Staying Cautious While Chasing In The Options Market
Friday's scoreboard was green except for the NDX down a whopping -0.01 percent. Dow was up 0.33 percent, SPX up 0.17 percent and small caps up 0.8 percent. The weekly scoreboard also shows weakness in the Nasdaq, which closed red for the week for the first time in the last seven weeks.
Apple Inc.'s (NASDAQ: AAPL) bad week was a drag on the index as it represents more than 14 percent of the index. With 10 minutes to go in Friday's session, the S&P was red for the day, but a last-minute runup and without cause closed it at a new all-time high. The bulls seem to be in complete control and fundamentals don't seem to count for much right now. Just when traders and pundits are so sure of the outcome, Murphy's Law is likely to impose its will.
The week was primed for a big move, as markets expected European Central Bank President Mari Draghi to deliver quantitative easing. When he didn't, markets chose to shrug off the fact that he did not deliver and instead traders bought up a tweet from Bloomberg about a possible QE as early as January 2015. Traders on Friday shrugged off the strong U.S. economic reports; a strong economic report may present the notion that the U.S. Federal Reserve might want to raise rates sooner rather than later.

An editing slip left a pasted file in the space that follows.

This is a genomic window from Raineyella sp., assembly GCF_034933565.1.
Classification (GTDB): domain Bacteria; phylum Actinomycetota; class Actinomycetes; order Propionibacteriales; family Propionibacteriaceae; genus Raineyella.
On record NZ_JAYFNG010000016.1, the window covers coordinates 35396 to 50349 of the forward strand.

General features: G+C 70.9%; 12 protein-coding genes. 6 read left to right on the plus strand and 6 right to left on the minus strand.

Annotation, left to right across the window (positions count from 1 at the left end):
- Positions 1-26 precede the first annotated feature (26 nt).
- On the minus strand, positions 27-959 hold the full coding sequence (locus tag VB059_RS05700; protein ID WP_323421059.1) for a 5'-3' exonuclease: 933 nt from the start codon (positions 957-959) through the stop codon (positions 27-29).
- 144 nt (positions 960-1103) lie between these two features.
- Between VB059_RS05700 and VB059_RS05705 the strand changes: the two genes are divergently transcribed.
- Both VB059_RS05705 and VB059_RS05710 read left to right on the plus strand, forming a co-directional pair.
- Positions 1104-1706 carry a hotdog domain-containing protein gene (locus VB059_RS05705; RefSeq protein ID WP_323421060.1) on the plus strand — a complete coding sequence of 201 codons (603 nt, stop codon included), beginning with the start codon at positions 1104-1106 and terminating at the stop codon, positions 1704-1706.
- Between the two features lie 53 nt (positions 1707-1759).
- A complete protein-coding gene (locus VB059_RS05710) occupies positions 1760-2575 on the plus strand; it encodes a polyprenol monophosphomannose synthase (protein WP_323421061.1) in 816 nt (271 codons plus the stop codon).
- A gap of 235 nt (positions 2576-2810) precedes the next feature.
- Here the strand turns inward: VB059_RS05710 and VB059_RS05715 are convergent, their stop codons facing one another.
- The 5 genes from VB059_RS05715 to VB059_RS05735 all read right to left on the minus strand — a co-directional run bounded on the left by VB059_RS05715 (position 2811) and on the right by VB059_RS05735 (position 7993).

This week and short of new headlines, markets should revert to trading the bull thesis. One might be best-served chasing winners and picking on some losers, however.
Bank of America downgraded Google Inc (NASDAQ: GOOG) in a pair trade when it buy Yahoo! Inc. (NASDAQ: YHOO). Facebook Inc (NASDAQ: FB) also may be in favor via a small long debit call spreads. Iron condors work well when one can identify ranges at play. Despite all the craziness and the highs, ranges have been well-defined throughout.
OPEC has strategically cut prices and low crude prices are likely to linger. This will put more money into U.S. citizen pockets, which should translate into better than expected retail P&L's in Q1; finding long retails plays may prove to be fruitful.
The drop in crude of late has been historic. Last week showed heavy volume trades, but the outcome was indecisive; traders are unsure which way they want it to go (note chart below).
Bonds and 10-year rates relationship to market price action has been sporadic, so for now they can't be used as predictors. Both show technical breakout potential. How markets will react to their moves is a coin flip based on recent history.
Check out the video below for a full recap for this week's outlook:
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